Mourafiq, Echchaoui, Tbouda, Chefry, Bouabid, Benchebba, and Boussouga: A Case of Arteriovenous Malformation Involving the Hand


An arteriovenous malformation is a collection of abnormal vessels forming a lesion that is present at birth and grows proportionately with the child [1]; they can develop in any part of the body and may be classified as capillary, venous (slow flow), arterial (fast flow) or lymphatic, while combined channel anomalies are common [2].

Arteriovenous malformations can occur in patients with a history of blunt or penetrating trauma and/or those who underwent vascular interventional procedures [3].

Vascular malformations may involve any anatomic structure of the hand (skin, bone, tendon, muscle, etc.); they can cause disability, pain, and discomfort constituting a significant challenge of management [4].

Plain radiographs can show calcified phleboliths or bone lysis while ultrasonography using color doppler flow analysis can confirm fast-flow anomalies [5, 6].

Computed tomography-scan or magnetic resonance imaging (MRI) are warranted for diagnosis and outline the extent of surrounding tissue involvement.

Angiography is the current gold standard imaging modality, especially in extensive lesions [7].

Treatment of arteriovenous malformation includes conservative treatment, selective embolization/sclerotherapy, partial excision, radical excision and amputation in extensive and complicated cases [8].

Radical excision is generally difficult especially in the palmar side since the lesion is located in a small space with a high risk of failure and neurovascular injury [9].

Sclerotherapy is a safe and effective therapy for arteriovenous malformation of the hand; it yields satisfactory results when combined with partial excision [10].

The risk of recurrence after surgical excision increases with the presence of arteriovenous shunts, local tissue infiltration, and lesions greater than 2 cm [11].

Case presentation

We report the case of a 47-year-old, right handed, unemployed woman, presented with a painless swelling of the left hand; her medical history was unremarkable. On physical examination, a non-tender subcutaneous movable soft mass was evident over the dorsal surface of the left hand; the skin was supple without discoloration. Muscle strength and vascular status were normal. Plain-film radiograph was without any abnormality. Ultrasonography revealed non-specific hypoechogenic regions 3x3.5cm in diameter between the extensor tendons of the thumb and the third finger (Fig. 1). Sclerotherapy was not performed as the patient was financially incapacitated. Surgical exploration under upper extremity regional anesthesia and tourniquet control revealed vascular malformation mass which appeared to infiltrate and invaginate the peritendon.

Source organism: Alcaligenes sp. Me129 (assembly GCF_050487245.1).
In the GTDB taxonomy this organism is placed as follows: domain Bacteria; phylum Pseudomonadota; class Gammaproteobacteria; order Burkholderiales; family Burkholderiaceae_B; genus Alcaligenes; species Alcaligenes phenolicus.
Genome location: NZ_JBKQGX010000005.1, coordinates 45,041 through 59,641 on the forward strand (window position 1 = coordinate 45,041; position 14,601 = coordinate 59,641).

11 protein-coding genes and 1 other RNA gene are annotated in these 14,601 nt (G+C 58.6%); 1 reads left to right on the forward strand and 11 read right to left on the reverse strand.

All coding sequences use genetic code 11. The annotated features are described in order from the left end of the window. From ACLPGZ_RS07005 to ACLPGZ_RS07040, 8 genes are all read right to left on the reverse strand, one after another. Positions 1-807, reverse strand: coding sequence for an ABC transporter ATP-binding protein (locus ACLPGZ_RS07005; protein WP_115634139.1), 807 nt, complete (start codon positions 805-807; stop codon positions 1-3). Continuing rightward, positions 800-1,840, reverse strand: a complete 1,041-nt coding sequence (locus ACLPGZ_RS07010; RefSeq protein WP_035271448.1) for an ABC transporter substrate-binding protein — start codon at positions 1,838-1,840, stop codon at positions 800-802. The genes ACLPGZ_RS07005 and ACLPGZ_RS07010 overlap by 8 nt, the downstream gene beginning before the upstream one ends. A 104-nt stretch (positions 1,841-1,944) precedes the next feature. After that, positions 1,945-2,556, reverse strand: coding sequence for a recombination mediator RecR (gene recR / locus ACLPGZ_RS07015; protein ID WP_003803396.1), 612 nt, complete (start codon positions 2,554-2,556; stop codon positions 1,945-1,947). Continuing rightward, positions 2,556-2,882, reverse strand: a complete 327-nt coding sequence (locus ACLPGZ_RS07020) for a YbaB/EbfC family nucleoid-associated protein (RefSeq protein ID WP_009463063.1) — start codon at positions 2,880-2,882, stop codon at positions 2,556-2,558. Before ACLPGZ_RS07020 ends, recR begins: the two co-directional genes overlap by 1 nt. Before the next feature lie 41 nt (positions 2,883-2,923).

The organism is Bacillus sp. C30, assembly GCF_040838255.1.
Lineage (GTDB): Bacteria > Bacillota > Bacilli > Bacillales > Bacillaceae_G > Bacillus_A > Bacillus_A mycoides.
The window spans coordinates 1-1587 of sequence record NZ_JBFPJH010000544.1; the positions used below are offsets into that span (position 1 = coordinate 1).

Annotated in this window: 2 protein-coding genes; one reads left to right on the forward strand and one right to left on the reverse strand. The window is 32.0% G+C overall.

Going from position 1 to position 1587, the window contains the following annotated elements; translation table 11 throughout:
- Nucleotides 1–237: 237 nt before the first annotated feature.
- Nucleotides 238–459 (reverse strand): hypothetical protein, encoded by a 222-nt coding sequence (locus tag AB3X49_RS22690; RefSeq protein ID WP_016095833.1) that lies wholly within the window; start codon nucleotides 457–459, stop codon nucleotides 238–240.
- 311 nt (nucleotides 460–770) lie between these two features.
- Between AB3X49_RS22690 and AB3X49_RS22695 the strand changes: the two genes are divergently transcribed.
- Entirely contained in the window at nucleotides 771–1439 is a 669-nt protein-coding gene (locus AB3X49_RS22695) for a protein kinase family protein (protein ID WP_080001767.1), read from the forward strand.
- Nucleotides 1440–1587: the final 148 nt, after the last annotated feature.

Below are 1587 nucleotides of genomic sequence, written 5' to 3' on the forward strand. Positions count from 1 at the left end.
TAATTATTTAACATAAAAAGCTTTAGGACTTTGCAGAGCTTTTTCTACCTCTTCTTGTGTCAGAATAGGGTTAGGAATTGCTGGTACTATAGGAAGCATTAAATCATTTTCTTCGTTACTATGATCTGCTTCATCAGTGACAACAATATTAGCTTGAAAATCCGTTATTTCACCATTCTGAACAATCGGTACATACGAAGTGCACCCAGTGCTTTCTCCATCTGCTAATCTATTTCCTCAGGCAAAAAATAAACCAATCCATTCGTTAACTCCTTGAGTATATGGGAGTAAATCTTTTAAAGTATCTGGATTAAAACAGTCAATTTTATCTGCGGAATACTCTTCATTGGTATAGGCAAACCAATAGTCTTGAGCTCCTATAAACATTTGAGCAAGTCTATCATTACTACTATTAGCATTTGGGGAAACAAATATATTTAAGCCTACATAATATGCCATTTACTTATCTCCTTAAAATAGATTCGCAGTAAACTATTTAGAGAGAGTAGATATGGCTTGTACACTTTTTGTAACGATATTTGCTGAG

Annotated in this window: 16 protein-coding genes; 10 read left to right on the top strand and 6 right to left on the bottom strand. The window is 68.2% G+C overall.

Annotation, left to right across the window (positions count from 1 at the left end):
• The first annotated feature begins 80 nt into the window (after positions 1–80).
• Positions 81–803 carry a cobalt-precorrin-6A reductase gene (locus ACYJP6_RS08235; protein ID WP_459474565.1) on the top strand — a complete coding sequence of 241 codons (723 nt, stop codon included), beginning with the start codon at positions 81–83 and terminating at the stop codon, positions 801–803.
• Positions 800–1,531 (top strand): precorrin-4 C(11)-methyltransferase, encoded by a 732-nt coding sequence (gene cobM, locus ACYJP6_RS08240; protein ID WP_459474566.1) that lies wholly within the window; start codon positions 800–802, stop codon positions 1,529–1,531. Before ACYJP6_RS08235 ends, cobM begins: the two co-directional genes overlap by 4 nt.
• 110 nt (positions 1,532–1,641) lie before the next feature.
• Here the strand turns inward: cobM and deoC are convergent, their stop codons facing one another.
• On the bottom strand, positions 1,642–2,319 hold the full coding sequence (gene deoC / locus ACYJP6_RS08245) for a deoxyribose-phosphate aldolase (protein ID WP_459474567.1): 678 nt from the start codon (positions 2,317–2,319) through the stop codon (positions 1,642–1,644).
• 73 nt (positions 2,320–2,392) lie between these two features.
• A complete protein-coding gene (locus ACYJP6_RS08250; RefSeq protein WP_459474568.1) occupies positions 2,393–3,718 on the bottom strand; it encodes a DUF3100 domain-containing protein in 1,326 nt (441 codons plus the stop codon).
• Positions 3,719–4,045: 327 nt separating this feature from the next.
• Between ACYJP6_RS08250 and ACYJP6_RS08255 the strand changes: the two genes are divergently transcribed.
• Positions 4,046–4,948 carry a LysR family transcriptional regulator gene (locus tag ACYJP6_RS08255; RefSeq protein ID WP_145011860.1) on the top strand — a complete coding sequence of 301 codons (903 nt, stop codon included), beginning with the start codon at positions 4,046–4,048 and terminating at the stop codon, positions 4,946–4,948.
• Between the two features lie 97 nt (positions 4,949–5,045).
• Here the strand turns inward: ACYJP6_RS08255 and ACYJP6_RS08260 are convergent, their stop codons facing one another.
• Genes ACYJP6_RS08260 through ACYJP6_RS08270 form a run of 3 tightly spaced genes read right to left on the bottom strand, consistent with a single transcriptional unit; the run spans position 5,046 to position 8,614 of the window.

Fig. 1

A large movable soft mass over the dorsal surface of the left hand


The lesion was dissected meticulously from the involved structures (radial nerve and extensors); ligation/partial excision of the radial branch artery and rigorous hemostasis (Fig. 2).

Fig. 2

Perioperative appearance of surgical excision


Histological examination confirmed the diagnosis of arteriovenous malformation and excluded malignancy (Fig. 3).

Fig. 3

Histopathological examination of the lesion revealed a gaping and communicating vessels proliferated without malignancy


The post-operative courses were uneventful. There was no recurrence within six months of follow-up.


Arteriovenous malformations of the hand are a rare condition that are not often considered in the differential diagnosis of hand and wrist lesions. Their management ranges from conservative measures to amputation. Regular long-term clinical follow-up is essential due to the inherent risk of recurrence.

Source of support

Declared none.

Competing interests

The authors declare no competing interests.



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Copyright (c) 2017 Omar Mourafiq, Abdelmoughit Echchaoui, Mohamed Tbouda, Bouchaib Chefry, Ahmed Salim Bouabid, Driss Benchebba

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